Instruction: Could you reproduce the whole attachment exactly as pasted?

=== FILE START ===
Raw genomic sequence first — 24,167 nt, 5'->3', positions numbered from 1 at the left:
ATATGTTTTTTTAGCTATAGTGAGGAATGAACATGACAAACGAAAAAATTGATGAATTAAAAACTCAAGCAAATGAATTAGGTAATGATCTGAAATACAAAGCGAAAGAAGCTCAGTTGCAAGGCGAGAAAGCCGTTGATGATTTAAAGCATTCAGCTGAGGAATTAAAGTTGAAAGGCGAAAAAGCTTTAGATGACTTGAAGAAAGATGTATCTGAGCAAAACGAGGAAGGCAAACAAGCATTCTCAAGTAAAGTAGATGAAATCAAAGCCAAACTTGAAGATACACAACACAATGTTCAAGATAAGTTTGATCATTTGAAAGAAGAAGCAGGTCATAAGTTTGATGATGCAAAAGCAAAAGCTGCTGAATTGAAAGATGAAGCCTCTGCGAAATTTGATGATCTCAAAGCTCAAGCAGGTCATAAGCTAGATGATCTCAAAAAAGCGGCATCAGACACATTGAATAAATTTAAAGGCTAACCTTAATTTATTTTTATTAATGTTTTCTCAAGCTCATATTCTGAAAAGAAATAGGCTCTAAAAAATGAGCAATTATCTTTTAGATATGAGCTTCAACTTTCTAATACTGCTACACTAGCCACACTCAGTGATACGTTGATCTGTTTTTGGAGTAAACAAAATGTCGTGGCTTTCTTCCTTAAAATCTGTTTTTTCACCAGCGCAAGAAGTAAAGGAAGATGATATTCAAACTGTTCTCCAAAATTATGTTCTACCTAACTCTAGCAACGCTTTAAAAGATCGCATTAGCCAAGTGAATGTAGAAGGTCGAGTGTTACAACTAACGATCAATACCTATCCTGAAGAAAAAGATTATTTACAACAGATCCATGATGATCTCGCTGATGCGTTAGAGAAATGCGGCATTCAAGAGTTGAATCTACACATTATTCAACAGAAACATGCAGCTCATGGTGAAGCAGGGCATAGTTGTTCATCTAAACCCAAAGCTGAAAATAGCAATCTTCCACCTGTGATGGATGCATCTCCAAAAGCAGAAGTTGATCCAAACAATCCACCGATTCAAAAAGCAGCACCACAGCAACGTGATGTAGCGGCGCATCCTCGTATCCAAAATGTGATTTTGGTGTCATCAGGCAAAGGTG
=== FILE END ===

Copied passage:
Raw genomic sequence first — 24,167 nt, 5'->3', positions numbered from 1 at the left:
ATATGTTTTTTTAGCTATAGTGAGGAATGAACATGACAAACGAAAAAATTGATGAATTAAAAACTCAAGCAAATGAATTAGGTAATGATCTGAAATACAAAGCGAAAGAAGCTCAGTTGCAAGGCGAGAAAGCCGTTGATGATTTAAAGCATTCAGCTGAGGAATTAAAGTTGAAAGGCGAAAAAGCTTTAGATGACTTGAAGAAAGATGTATCTGAGCAAAACGAGGAAGGCAAACAAGCATTCTCAAGTAAAGTAGATGAAATCAAAGCCAAACTTGAAGATACACAACACAATGTTCAAGATAAGTTTGATCATTTGAAAGAAGAAGCAGGTCATAAGTTTGATGATGCAAAAGCAAAAGCTGCTGAATTGAAAGATGAAGCCTCTGCGAAATTTGATGATCTCAAAGCTCAAGCAGGTCATAAGCTAGATGATCTCAAAAAAGCGGCATCAGACACATTGAATAAATTTAAAGGCTAACCTTAATTTATTTTTATTAATGTTTTCTCAAGCTCATATTCTGAAAAGAAATAGGCTCTAAAAAATGAGCAATTATCTTTTAGATATGAGCTTCAACTTTCTAATACTGCTACACTAGCCACACTCAGTGATACGTTGATCTGTTTTTGGAGTAAACAAAATGTCGTGGCTTTCTTCCTTAAAATCTGTTTTTTCACCAGCGCAAGAAGTAAAGGAAGATGATATTCAAACTGTTCTCCAAAATTATGTTCTACCTAACTCTAGCAACGCTTTAAAAGATCGCATTAGCCAAGTGAATGTAGAAGGTCGAGTGTTACAACTAACGATCAATACCTATCCTGAAGAAAAAGATTATTTACAACAGATCCATGATGATCTCGCTGATGCGTTAGAGAAATGCGGCATTCAAGAGTTGAATCTACACATTATTCAACAGAAACATGCAGCTCATGGTGAAGCAGGGCATAGTTGTTCATCTAAACCCAAAGCTGAAAATAGCAATCTTCCACCTGTGATGGATGCATCTCCAAAAGCAGAAGTTGATCCAAACAATCCACCGATTCAAAAAGCAGCACCACAGCAACGTGATGTAGCGGCGCATCCTCGTATCCAAAATGTGATTTTGGTGTCATCAGGCAAAGGTG